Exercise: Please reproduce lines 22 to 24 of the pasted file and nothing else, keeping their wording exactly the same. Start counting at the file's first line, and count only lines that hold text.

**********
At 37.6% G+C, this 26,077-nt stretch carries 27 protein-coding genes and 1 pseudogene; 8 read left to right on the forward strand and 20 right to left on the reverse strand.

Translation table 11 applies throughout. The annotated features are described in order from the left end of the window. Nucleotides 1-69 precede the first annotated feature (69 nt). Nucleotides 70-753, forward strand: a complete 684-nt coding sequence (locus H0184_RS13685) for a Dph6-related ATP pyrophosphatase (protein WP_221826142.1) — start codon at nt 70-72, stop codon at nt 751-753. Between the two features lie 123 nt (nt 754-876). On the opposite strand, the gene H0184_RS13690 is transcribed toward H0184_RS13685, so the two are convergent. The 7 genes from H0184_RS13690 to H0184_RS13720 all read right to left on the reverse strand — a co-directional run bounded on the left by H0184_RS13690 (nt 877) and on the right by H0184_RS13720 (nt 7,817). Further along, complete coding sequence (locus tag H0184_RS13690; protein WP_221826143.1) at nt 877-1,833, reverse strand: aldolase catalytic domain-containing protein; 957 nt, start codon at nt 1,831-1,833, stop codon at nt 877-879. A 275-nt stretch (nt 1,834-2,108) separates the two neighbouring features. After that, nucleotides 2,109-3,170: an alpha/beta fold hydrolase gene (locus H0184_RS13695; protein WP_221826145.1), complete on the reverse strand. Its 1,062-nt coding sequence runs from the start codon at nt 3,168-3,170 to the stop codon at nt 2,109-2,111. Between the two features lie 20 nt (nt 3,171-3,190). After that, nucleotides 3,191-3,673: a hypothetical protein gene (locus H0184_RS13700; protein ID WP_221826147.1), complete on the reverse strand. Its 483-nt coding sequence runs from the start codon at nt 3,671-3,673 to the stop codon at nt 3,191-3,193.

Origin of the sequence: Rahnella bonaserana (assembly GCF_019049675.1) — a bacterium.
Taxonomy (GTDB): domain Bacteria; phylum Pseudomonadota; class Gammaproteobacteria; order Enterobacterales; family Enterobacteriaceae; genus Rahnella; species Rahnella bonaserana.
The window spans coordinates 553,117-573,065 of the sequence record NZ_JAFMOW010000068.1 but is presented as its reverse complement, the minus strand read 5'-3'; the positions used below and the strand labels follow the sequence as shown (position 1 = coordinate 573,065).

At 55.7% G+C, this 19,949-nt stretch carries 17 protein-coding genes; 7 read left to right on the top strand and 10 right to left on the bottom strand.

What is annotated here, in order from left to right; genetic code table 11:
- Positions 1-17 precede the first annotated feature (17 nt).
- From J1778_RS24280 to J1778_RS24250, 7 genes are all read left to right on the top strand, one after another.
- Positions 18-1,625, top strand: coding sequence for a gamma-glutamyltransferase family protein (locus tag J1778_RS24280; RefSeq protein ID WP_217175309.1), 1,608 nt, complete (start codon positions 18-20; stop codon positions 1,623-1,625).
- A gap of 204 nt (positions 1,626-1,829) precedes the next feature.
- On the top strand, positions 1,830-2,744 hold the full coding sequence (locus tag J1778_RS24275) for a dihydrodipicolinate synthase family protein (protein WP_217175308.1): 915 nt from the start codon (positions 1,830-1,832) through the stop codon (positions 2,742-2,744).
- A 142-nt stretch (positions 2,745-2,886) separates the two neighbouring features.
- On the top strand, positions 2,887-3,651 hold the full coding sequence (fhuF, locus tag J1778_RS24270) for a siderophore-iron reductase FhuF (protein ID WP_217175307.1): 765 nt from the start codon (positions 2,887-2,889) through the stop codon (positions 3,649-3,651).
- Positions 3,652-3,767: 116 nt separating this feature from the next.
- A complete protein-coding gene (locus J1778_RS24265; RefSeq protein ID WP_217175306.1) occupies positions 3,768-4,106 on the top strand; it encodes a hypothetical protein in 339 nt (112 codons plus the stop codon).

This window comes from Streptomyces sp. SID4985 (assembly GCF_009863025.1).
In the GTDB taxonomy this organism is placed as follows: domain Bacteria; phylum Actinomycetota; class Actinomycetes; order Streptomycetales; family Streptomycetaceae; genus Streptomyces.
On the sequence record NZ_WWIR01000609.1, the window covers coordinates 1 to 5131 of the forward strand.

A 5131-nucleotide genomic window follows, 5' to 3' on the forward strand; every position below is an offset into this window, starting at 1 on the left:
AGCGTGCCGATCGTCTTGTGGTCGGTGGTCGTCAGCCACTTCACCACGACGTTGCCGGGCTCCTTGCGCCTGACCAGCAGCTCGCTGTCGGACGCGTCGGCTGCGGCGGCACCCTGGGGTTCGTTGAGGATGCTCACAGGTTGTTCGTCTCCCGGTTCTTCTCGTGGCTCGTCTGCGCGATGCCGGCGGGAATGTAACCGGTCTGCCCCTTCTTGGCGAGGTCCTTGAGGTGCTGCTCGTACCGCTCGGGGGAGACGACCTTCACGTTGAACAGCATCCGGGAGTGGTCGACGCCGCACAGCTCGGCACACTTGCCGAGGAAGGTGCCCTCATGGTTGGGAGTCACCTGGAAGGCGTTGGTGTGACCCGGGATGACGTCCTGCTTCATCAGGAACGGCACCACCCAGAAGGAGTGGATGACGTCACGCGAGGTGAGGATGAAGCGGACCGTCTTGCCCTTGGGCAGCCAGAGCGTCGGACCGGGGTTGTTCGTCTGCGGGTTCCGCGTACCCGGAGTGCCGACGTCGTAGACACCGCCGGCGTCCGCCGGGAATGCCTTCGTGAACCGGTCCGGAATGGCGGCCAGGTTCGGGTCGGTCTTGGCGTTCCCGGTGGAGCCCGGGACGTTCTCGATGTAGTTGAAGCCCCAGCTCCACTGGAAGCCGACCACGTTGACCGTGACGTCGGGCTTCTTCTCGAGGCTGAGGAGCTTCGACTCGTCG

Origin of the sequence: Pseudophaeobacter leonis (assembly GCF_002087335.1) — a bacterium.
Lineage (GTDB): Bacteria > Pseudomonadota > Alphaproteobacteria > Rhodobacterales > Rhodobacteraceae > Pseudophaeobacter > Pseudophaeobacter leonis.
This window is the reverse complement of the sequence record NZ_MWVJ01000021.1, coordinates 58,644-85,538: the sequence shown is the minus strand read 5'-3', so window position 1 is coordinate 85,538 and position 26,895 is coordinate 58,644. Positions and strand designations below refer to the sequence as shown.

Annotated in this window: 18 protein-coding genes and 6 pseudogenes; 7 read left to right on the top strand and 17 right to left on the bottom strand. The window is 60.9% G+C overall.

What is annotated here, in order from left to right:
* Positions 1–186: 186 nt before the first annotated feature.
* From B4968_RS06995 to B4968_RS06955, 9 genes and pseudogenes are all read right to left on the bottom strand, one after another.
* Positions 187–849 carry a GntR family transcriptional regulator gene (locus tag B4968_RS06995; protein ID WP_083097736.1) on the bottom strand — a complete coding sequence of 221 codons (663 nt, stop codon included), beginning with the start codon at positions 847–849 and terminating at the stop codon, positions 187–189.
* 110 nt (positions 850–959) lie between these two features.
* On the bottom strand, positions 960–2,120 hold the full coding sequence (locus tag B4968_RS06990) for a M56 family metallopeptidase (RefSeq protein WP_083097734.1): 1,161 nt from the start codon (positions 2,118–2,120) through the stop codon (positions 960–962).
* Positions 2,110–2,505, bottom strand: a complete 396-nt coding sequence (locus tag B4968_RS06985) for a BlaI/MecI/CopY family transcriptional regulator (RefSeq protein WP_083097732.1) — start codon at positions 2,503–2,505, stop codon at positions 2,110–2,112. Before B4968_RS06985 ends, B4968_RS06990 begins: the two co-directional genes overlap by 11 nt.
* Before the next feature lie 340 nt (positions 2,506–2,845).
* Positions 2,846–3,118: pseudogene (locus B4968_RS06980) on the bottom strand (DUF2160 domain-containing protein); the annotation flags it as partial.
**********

Origin of the sequence: Pseudophaeobacter leonis (assembly GCF_002087335.1) — a bacterium.
Lineage (GTDB): Bacteria > Pseudomonadota > Alphaproteobacteria > Rhodobacterales > Rhodobacteraceae > Pseudophaeobacter > Pseudophaeobacter leonis.
This window is the reverse complement of the sequence record NZ_MWVJ01000021.1, coordinates 58,644-85,538: the sequence shown is the minus strand read 5'-3', so window position 1 is coordinate 85,538 and position 26,895 is coordinate 58,644. Positions and strand designations below refer to the sequence as shown.